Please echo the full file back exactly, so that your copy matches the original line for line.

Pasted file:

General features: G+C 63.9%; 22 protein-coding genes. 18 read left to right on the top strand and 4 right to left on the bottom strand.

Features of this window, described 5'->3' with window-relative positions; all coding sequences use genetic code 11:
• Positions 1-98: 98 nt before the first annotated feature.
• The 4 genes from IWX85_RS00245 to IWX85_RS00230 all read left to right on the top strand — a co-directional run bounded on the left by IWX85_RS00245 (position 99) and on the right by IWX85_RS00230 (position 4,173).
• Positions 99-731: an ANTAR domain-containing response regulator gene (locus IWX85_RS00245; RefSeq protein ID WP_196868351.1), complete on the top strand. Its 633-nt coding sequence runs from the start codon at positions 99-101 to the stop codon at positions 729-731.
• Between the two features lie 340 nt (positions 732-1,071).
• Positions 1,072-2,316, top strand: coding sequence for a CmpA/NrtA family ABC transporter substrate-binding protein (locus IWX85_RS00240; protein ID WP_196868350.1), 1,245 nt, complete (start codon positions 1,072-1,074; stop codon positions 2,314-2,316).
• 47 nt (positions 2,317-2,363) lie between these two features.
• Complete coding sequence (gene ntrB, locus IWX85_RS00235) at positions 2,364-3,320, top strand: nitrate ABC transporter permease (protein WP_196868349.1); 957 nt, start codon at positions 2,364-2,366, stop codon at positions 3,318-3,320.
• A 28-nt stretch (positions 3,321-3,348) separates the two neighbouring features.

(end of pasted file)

General features: G+C 63.9%; 22 protein-coding genes. 18 read left to right on the top strand and 4 right to left on the bottom strand.

Features of this window, described 5'->3' with window-relative positions; all coding sequences use genetic code 11:
• Positions 1-98: 98 nt before the first annotated feature.
• The 4 genes from IWX85_RS00245 to IWX85_RS00230 all read left to right on the top strand — a co-directional run bounded on the left by IWX85_RS00245 (position 99) and on the right by IWX85_RS00230 (position 4,173).
• Positions 99-731: an ANTAR domain-containing response regulator gene (locus IWX85_RS00245; RefSeq protein ID WP_196868351.1), complete on the top strand. Its 633-nt coding sequence runs from the start codon at positions 99-101 to the stop codon at positions 729-731.
• Between the two features lie 340 nt (positions 732-1,071).
• Positions 1,072-2,316, top strand: coding sequence for a CmpA/NrtA family ABC transporter substrate-binding protein (locus IWX85_RS00240; protein ID WP_196868350.1), 1,245 nt, complete (start codon positions 1,072-1,074; stop codon positions 2,314-2,316).
• 47 nt (positions 2,317-2,363) lie between these two features.
• Complete coding sequence (gene ntrB, locus IWX85_RS00235) at positions 2,364-3,320, top strand: nitrate ABC transporter permease (protein WP_196868349.1); 957 nt, start codon at positions 2,364-2,366, stop codon at positions 3,318-3,320.
• A 28-nt stretch (positions 3,321-3,348) separates the two neighbouring features.